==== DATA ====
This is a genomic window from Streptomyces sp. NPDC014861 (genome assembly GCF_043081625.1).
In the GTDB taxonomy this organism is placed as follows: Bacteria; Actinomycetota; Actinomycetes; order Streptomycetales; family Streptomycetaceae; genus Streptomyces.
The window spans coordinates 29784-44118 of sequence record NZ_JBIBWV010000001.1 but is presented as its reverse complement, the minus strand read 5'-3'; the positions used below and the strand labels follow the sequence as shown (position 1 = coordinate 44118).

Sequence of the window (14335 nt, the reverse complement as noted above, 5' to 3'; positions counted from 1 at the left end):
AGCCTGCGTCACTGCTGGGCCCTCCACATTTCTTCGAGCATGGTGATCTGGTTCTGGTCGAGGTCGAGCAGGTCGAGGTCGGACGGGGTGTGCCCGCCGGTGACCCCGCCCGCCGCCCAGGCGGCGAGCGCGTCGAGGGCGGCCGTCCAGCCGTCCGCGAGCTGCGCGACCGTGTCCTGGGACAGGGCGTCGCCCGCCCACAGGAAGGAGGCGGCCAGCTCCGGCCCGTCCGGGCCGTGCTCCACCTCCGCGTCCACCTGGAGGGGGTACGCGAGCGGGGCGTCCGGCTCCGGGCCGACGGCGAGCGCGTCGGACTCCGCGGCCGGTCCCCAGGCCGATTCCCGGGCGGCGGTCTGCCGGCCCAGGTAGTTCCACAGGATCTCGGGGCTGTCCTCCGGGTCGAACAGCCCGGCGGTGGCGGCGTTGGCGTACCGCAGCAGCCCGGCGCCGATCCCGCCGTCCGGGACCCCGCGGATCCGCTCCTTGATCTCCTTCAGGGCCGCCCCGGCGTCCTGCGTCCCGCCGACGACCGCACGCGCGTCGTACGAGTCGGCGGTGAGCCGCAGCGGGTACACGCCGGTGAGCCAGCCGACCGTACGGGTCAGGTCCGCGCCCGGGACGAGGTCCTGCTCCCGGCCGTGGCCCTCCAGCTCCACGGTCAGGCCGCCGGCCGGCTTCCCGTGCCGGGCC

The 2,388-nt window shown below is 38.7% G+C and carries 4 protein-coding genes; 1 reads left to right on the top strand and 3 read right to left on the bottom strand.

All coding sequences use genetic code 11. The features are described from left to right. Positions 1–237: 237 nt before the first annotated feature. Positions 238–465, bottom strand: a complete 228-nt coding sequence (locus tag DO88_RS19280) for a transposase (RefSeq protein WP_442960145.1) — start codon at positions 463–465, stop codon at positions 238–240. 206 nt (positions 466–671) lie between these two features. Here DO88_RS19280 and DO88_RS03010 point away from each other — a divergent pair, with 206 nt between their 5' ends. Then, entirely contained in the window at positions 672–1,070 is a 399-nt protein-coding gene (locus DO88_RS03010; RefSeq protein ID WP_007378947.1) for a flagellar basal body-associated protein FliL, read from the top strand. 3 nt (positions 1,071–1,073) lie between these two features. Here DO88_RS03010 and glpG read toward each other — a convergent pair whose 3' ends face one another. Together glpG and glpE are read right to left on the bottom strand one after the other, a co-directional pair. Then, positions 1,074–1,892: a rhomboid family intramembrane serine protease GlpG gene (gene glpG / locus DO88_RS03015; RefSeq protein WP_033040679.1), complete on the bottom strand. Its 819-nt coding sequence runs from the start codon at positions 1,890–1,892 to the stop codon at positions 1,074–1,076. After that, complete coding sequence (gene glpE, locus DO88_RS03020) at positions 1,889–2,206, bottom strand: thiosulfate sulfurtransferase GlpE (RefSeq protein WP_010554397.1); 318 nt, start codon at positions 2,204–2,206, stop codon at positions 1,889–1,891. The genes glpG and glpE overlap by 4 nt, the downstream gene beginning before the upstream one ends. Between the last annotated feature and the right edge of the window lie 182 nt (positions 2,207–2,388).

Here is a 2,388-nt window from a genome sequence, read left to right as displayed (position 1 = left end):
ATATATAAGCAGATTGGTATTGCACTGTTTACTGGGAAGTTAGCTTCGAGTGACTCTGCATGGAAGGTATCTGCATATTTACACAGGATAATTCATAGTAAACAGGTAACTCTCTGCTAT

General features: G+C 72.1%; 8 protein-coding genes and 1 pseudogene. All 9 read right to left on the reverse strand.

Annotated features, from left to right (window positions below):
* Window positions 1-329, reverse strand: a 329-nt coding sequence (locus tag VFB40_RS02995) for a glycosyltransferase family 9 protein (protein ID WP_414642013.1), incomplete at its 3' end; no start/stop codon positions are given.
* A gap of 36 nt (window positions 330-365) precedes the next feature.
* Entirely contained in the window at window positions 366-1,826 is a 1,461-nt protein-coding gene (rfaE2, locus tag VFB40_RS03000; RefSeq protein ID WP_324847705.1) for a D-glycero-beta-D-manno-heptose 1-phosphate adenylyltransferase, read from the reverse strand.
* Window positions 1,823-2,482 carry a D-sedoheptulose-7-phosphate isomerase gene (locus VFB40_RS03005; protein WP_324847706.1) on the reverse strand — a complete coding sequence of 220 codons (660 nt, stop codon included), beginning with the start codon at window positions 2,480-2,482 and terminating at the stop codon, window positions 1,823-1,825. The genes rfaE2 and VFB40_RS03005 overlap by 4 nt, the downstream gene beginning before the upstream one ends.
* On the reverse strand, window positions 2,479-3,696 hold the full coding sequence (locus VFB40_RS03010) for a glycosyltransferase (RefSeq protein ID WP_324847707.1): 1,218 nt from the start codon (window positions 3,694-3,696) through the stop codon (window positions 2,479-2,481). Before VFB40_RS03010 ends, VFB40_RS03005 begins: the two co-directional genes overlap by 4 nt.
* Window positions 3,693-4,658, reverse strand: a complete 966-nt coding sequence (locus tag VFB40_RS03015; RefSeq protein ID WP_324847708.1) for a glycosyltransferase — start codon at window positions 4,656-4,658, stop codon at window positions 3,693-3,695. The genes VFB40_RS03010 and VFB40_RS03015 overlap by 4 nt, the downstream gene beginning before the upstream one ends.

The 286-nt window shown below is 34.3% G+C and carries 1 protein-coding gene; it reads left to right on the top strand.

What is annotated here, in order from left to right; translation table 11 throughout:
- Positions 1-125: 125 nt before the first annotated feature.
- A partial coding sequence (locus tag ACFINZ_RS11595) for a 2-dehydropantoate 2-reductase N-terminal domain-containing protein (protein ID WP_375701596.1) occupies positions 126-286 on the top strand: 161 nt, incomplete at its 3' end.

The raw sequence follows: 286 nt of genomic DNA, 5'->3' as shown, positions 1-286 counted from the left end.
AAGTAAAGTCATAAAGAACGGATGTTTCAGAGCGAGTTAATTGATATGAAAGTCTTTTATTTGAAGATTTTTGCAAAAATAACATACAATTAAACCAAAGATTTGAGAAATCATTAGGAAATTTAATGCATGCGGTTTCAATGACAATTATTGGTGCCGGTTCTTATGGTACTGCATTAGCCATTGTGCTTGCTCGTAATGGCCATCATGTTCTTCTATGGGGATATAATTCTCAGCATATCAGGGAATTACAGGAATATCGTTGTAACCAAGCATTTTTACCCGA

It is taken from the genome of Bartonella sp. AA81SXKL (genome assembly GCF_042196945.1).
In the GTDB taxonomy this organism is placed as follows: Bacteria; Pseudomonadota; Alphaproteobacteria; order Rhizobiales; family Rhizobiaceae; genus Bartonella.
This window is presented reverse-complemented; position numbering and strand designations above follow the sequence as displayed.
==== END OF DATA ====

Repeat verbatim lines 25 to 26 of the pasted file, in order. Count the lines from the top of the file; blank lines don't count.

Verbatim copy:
In the GTDB taxonomy this organism is placed as follows: Bacteria; Pseudomonadota; Alphaproteobacteria; order Rhizobiales; family Rhizobiaceae; genus Bartonella.
This window is presented reverse-complemented; position numbering and strand designations above follow the sequence as displayed.